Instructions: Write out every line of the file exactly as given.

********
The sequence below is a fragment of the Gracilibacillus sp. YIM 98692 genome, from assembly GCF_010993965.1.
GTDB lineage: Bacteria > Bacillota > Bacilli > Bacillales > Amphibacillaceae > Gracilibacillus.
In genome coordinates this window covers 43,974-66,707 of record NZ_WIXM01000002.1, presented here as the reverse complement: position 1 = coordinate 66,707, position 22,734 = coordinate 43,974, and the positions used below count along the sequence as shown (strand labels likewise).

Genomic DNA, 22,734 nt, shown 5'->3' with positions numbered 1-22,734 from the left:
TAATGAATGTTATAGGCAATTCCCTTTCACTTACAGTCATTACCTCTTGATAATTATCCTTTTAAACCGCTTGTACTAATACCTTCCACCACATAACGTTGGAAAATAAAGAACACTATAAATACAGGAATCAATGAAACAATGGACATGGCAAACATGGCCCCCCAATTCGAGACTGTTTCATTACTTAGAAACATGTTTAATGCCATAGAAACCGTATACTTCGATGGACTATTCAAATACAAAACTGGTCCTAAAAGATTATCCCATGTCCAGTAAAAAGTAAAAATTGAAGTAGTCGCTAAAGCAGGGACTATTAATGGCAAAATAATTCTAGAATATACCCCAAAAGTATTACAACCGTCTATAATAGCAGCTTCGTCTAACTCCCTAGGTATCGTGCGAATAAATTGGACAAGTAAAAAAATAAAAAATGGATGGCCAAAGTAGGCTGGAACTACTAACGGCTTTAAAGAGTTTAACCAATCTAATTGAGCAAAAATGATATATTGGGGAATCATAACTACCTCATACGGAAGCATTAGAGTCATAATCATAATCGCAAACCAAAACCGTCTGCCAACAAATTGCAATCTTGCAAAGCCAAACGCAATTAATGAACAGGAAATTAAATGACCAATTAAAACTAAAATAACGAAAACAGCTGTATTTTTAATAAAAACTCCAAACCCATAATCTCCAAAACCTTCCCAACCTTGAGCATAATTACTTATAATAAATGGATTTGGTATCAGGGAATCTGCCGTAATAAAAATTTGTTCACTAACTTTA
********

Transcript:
The sequence below is a fragment of the Gracilibacillus sp. YIM 98692 genome, from assembly GCF_010993965.1.
GTDB lineage: Bacteria > Bacillota > Bacilli > Bacillales > Amphibacillaceae > Gracilibacillus.
In genome coordinates this window covers 43,974-66,707 of record NZ_WIXM01000002.1, presented here as the reverse complement: position 1 = coordinate 66,707, position 22,734 = coordinate 43,974, and the positions used below count along the sequence as shown (strand labels likewise).

Genomic DNA, 22,734 nt, shown 5'->3' with positions numbered 1-22,734 from the left:
TAATGAATGTTATAGGCAATTCCCTTTCACTTACAGTCATTACCTCTTGATAATTATCCTTTTAAACCGCTTGTACTAATACCTTCCACCACATAACGTTGGAAAATAAAGAACACTATAAATACAGGAATCAATGAAACAATGGACATGGCAAACATGGCCCCCCAATTCGAGACTGTTTCATTACTTAGAAACATGTTTAATGCCATAGAAACCGTATACTTCGATGGACTATTCAAATACAAAACTGGTCCTAAAAGATTATCCCATGTCCAGTAAAAAGTAAAAATTGAAGTAGTCGCTAAAGCAGGGACTATTAATGGCAAAATAATTCTAGAATATACCCCAAAAGTATTACAACCGTCTATAATAGCAGCTTCGTCTAACTCCCTAGGTATCGTGCGAATAAATTGGACAAGTAAAAAAATAAAAAATGGATGGCCAAAGTAGGCTGGAACTACTAACGGCTTTAAAGAGTTTAACCAATCTAATTGAGCAAAAATGATATATTGGGGAATCATAACTACCTCATACGGAAGCATTAGAGTCATAATCATAATCGCAAACCAAAACCGTCTGCCAACAAATTGCAATCTTGCAAAGCCAAACGCAATTAATGAACAGGAAATTAAATGACCAATTAAAACTAAAATAACGAAAACAGCTGTATTTTTAATAAAAACTCCAAACCCATAATCTCCAAAACCTTCCCAACCTTGAGCATAATTACTTATAATAAATGGATTTGGTATCAGGGAATCTGCCGTAATAAAAATTTGTTCACTAACTTTA